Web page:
Obsessive-Compulsive Disorder: Neurobiology and the Latest in Treatment

Derick E. Vergne, MD


May 17, 2017

In This Article

Brain Circuitry in OCD

Think of obsessions as redundant brain representations of events, concepts, or ideas. To have an idea of how brain malfunctions can give rise to obsessions and compulsions, some understanding of cortico-striato-thalamo-cortical (CSTC) networks is helpful. CSTC circuits form the basic information-processing structure of the brain;[7] and information needs to be processed by the brain so that it makes sense to us. Unprocessed information received by the frontal lobes (specifically, the prefrontal cortex, or the thinking brain), such as images, symbols, and crude ideas, are filtered and organized subcortically by the basal ganglia and thalamus, and the information that comes back to the frontal lobes makes sense. That is the basis of the circuit: information is received by the prefrontal cortex, proceeds to the striatum, globus pallidus, and thalamus, and then returns to the prefrontal cortex.[7]

Why is this significant? The behavioral expression or response of an internal/external input will depend on the effective circular flow from and to the frontal cortices. When structural abnormalities interrupt the efficient flow of information, redundancy creates a state of disarray that can lead to behavioral abnormalities. In part, that appears to be the case in patients with OCD.

Multiple lines of evidence have shown that dysfunction in different parts of the CSTC circuit give rise to symptoms that are consistent with the spectrum of obsessions and compulsions.[8,9] Structural MRI shows reduced caudate and putamenal (striatum) volume, and functional MRI (assumed to reflect activity within brain networks) shows increased and decreased orbitofrontal and striatal activities, respectively.[8,10]

Clinical observation of patients with lesions in distinct areas of the circuit—such as small infarctions or calcification in the caudate or putamen, with involvement of the thalamus—has shown acquired obsessions, tics, and perseverations.[11] The role of the thalamus in CSTC loops is especially important to our understanding of the redundancy that results from obsessions that lead to compulsions.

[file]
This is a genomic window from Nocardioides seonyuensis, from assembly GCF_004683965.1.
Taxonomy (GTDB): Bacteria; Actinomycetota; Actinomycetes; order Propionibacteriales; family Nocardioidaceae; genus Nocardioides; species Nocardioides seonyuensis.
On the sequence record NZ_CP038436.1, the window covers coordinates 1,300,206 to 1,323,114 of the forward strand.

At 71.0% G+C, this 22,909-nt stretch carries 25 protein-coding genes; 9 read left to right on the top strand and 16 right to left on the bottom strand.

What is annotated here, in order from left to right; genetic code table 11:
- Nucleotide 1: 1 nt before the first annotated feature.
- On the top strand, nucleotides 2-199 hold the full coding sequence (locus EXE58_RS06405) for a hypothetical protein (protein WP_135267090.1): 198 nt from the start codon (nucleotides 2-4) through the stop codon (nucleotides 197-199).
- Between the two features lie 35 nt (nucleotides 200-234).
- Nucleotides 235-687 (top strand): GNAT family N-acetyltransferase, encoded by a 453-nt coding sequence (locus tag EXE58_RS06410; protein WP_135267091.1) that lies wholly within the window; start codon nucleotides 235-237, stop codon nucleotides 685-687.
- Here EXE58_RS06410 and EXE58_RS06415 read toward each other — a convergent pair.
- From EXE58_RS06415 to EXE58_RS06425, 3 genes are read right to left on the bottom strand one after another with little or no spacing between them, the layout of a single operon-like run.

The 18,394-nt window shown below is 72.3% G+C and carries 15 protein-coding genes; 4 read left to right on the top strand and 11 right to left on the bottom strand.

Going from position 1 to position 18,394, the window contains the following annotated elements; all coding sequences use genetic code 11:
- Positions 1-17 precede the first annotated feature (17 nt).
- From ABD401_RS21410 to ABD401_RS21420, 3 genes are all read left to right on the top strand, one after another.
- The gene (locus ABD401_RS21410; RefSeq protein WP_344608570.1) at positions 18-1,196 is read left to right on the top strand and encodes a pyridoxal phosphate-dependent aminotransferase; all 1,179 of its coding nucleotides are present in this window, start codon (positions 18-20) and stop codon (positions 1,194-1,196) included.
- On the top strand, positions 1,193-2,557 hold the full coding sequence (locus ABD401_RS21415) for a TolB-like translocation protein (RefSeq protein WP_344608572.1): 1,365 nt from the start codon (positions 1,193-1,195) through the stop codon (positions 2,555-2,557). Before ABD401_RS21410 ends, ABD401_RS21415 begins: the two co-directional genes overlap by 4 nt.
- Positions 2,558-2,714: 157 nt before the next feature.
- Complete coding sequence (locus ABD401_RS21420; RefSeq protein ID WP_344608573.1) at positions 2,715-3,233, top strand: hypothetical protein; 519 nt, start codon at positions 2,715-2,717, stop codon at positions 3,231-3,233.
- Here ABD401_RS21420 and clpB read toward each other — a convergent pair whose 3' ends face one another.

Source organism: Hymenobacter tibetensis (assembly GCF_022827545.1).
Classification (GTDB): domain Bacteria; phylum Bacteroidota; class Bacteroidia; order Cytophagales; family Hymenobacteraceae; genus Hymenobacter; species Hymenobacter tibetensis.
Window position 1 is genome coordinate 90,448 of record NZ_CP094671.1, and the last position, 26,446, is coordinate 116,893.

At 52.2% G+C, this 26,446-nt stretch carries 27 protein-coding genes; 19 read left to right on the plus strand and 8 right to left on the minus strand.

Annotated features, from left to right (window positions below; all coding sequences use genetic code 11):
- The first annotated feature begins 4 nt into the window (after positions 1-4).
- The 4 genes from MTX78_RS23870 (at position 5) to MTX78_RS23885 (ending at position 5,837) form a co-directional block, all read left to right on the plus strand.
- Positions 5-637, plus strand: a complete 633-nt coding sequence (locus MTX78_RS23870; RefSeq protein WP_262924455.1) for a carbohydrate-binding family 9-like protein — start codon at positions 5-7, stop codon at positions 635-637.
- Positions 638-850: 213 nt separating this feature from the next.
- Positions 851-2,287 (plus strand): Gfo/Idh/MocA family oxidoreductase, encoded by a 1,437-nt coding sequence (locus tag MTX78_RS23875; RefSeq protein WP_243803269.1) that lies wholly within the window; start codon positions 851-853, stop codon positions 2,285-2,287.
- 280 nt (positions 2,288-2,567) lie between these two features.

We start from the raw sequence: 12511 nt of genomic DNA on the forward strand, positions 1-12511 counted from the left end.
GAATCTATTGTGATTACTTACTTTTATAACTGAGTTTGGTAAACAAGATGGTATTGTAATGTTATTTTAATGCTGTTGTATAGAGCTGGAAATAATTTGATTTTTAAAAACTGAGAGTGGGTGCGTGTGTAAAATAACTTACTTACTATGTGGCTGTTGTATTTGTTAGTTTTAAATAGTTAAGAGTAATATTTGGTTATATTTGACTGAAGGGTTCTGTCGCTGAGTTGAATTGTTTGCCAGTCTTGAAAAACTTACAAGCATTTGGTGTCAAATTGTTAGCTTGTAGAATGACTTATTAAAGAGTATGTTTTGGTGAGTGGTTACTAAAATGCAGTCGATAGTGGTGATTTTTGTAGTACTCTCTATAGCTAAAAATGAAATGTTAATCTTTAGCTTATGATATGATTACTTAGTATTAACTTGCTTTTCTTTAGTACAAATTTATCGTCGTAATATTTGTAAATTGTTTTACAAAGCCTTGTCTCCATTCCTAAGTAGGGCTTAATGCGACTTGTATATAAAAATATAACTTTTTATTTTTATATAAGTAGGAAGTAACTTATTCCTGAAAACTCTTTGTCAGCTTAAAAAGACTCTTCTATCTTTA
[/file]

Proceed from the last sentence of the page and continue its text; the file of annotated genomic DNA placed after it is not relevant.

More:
The striatum comprises the caudate and putamen, both of which connect to the internal and external pallidum and, subsequently, to the thalamus and back to the cortex. The globus pallidus (GP) (pale spheres that can be seen by the naked eye) is made of the GP interna and the GP externa. Both structures are critical; they form part of the direct (GP interna) and indirect (GP externa) pathways that modulate the excitatory and inhibitory impulses from the striatum to the thalamus. The proper balance between excitation and inhibition of stimuli allows for the effective processing of information through the thalamus and back to the cortex. This is a key concept, given that evidence is mounting that in OCD, information processing in CSTC circuits is ineffective because of an imbalance between the activities of the direct and indirect pathways.

Preclinical animal and human translational research in OCD has clarified an increased disinhibition of the thalamus (increased stimulation) that is mediated by a neurochemical malfunction of the direct pathway.[12] The primary function of the direct pathway is to disinhibit, and thus increase, the thalamic information flow to the frontal cortex. The indirect pathway modulates the activation/inactivation of the direct pathway, which means that, ultimately, information flow from the thalamus to the cortex will be modulated by the efficient interaction of the direct and indirect pathways of the basal ganglia.[13]

In other words, the manifestation of obsessions (redundancy) appears to relate to an ineffective interaction between the excitatory direct and the inhibitory indirect pathways of the basal ganglia, which does not allow for fluid information processing from the frontal cortex to the striatum, globus pallidus, thalamus, and back to the cortex (CSTC). This means that the brake is not where it should be (direct/indirect pathway balance), and therefore does not control repetition.[13]

Cognition and emotions are brain functions that are regulated by their own CSTC loop, and just as a proper interaction between direct/indirect pathways is needed to regulate information flow through each circuit/loop, a synergistic modulation between adjacent loops is required if the neocortex (thinking brain) is to appropriately manage the initiation and termination of goal-directed behavior, as well as the emotional tone those behaviors will carry.[12] In OCD, the relation between the dorsolateral prefrontal cortical (thinking/rational brain) and the ventromedial prefrontal cortical loop (emotional, more primitive brain) is asynchronous, and there is a tendency for the ventromedial loop to dominate the relation, leading to perseverative, emotionally driven, obsessive-compulsive behavior.[12,14] In other words, there is too much emotional, fear-driven repetition without the effective thinking brain's shut-down of perseverations.[15]


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